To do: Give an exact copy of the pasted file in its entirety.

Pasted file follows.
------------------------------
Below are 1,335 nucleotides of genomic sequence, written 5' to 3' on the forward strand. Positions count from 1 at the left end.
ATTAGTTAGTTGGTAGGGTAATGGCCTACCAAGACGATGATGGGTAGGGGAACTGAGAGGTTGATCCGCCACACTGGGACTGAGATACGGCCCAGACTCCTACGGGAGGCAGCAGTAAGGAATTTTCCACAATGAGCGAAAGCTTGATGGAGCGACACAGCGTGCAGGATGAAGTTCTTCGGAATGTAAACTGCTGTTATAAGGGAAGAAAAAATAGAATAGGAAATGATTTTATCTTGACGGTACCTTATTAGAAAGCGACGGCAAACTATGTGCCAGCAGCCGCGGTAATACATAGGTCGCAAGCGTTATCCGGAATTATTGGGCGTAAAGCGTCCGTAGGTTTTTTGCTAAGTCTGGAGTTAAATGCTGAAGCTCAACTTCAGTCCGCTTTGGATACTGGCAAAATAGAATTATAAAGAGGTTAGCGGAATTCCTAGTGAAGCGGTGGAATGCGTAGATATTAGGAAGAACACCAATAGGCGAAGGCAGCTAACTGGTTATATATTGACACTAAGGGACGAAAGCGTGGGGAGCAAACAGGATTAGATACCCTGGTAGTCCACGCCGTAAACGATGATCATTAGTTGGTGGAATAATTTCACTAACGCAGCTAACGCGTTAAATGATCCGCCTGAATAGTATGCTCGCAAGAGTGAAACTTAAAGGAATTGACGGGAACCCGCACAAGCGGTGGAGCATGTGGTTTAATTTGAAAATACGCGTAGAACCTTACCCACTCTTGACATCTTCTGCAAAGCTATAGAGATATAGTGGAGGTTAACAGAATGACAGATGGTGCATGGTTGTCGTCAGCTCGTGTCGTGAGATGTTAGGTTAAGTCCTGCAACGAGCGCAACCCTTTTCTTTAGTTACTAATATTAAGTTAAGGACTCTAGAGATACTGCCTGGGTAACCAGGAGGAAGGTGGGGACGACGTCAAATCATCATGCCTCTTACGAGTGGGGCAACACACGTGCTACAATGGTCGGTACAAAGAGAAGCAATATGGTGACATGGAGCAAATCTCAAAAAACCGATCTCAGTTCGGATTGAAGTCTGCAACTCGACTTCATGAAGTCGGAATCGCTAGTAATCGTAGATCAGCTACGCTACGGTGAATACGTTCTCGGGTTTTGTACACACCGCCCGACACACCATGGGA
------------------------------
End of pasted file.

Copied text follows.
Below are 1,335 nucleotides of genomic sequence, written 5' to 3' on the forward strand. Positions count from 1 at the left end.
ATTAGTTAGTTGGTAGGGTAATGGCCTACCAAGACGATGATGGGTAGGGGAACTGAGAGGTTGATCCGCCACACTGGGACTGAGATACGGCCCAGACTCCTACGGGAGGCAGCAGTAAGGAATTTTCCACAATGAGCGAAAGCTTGATGGAGCGACACAGCGTGCAGGATGAAGTTCTTCGGAATGTAAACTGCTGTTATAAGGGAAGAAAAAATAGAATAGGAAATGATTTTATCTTGACGGTACCTTATTAGAAAGCGACGGCAAACTATGTGCCAGCAGCCGCGGTAATACATAGGTCGCAAGCGTTATCCGGAATTATTGGGCGTAAAGCGTCCGTAGGTTTTTTGCTAAGTCTGGAGTTAAATGCTGAAGCTCAACTTCAGTCCGCTTTGGATACTGGCAAAATAGAATTATAAAGAGGTTAGCGGAATTCCTAGTGAAGCGGTGGAATGCGTAGATATTAGGAAGAACACCAATAGGCGAAGGCAGCTAACTGGTTATATATTGACACTAAGGGACGAAAGCGTGGGGAGCAAACAGGATTAGATACCCTGGTAGTCCACGCCGTAAACGATGATCATTAGTTGGTGGAATAATTTCACTAACGCAGCTAACGCGTTAAATGATCCGCCTGAATAGTATGCTCGCAAGAGTGAAACTTAAAGGAATTGACGGGAACCCGCACAAGCGGTGGAGCATGTGGTTTAATTTGAAAATACGCGTAGAACCTTACCCACTCTTGACATCTTCTGCAAAGCTATAGAGATATAGTGGAGGTTAACAGAATGACAGATGGTGCATGGTTGTCGTCAGCTCGTGTCGTGAGATGTTAGGTTAAGTCCTGCAACGAGCGCAACCCTTTTCTTTAGTTACTAATATTAAGTTAAGGACTCTAGAGATACTGCCTGGGTAACCAGGAGGAAGGTGGGGACGACGTCAAATCATCATGCCTCTTACGAGTGGGGCAACACACGTGCTACAATGGTCGGTACAAAGAGAAGCAATATGGTGACATGGAGCAAATCTCAAAAAACCGATCTCAGTTCGGATTGAAGTCTGCAACTCGACTTCATGAAGTCGGAATCGCTAGTAATCGTAGATCAGCTACGCTACGGTGAATACGTTCTCGGGTTTTGTACACACCGCCCGACACACCATGGGA